Teaching During COVID-19

An Interview with Ruth Temme
Calvary Lutheran High School in Jefferson City

One question that many are asking is exactly how are students returning to schools while COVID-19 is still in society? Lutheran schools across the Missouri District have worked tirelessly over the summer to prepare for the 2020-2021 school year. While schools have slightly different policies and procedures, they all share the same goals: safety and education of their students. We had the opportunity to interview Ruth Temme who serves as a science teacher for Calvary Lutheran High School in Jefferson City.

Currently, Calvary has taken many steps so that in-person classes can be held. Ms. Temme notes that one of the first things one would see is the physical appearance of the school is quite different. “We have clear plexiglass sheets dividing desks, and partitions in the cafeteria. That way if a kid tests positive, the barriers allow for decreased contact tracing.” Temme continues, “Kids are encouraged to wear masks if they can’t be six feet away for more than five minutes. For example, if we’re having assemblies, if they’re working together in a group project, like in my classrooms working with labs, they are supposed to wear masks.”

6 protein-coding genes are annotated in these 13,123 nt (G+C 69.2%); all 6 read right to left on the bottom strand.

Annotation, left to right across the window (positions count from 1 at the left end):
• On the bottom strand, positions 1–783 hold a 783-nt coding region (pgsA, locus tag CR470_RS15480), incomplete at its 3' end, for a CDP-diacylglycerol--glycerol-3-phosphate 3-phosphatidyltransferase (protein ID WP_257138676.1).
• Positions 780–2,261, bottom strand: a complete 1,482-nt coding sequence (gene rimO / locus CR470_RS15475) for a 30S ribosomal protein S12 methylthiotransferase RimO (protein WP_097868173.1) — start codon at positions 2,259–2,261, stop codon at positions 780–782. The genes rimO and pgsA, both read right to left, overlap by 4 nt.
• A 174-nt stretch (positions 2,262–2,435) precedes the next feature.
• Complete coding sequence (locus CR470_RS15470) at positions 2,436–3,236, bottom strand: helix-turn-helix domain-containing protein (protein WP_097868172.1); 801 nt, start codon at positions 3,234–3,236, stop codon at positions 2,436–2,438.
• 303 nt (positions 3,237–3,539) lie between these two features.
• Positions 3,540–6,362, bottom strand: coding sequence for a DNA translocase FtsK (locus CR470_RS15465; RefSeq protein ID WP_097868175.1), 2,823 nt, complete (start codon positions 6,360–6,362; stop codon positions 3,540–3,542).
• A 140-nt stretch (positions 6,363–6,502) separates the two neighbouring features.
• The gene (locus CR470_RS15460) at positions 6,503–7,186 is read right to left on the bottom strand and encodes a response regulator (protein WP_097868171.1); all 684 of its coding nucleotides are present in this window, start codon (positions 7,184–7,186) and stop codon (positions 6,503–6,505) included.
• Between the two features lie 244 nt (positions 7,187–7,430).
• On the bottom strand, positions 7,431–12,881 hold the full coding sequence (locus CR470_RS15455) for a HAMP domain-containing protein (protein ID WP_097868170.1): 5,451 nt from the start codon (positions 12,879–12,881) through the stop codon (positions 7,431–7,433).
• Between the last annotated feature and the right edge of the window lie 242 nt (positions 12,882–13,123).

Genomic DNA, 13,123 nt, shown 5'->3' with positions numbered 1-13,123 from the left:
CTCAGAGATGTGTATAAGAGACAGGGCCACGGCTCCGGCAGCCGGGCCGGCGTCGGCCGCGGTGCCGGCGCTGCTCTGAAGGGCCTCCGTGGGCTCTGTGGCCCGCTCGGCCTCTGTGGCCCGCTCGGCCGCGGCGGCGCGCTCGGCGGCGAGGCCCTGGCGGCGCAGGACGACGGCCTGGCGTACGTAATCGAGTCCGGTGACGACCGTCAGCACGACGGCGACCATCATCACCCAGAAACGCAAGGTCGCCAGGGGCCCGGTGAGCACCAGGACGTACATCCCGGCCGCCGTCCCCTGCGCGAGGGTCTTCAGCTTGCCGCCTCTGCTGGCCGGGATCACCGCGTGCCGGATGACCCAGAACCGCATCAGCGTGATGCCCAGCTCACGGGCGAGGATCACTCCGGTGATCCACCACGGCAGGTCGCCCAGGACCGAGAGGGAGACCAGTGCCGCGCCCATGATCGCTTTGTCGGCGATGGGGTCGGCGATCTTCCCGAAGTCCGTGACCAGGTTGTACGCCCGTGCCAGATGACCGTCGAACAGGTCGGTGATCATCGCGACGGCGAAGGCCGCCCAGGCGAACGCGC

One thing that most people wouldn’t see is Calvary’s high-tech thermometer. As students walk into the building, there is a thermal camera that instantly scans the students’ temperatures. If anyone registers over 100°F, the machine beeps.

Temme teaching a science class at Calvary.

Like many schools, Calvary is ready in case students and faculty need to switch to all-digital learning. “This year, every student has a laptop, either they have their personal laptop, or through generous donors, [Calvary has] enough Chromebooks for each student to have a laptop,” explains Temme. This is even a blessing for students who don’t have COVID-19, but are too unwell to come to class. “They can still remote in and watch and interact with teachers during a lecture,” notes Temme, “This allows students to be marked as ‘virtual attending’ and also not fall behind with the material.” The virtual classes have many safety features, such as using “invite only” links, and requiring passwords for users.


Temme says that despite everything 2020 has brought, students at Calvary are able to receive a Lutheran perspective about living in a time like this. For devotions, she frequently leads students in Responsive Prayer, the Creed, the Lord’s Prayer, and Morning Prayer. “Just last Thursday [a student commented], ‘it’s nice to be reminded that God’s will, will be done,’” notes Temme, “It’s reassuring for me to see the kids are also very confident that they’re safe and God is watching over them in all spiritual aspects.”


Ruth Temme is originally from Evansville, IN; she was homeschooled before attending Concordia University: Wisconsin. She says that her love of learning is what inspires her to teach.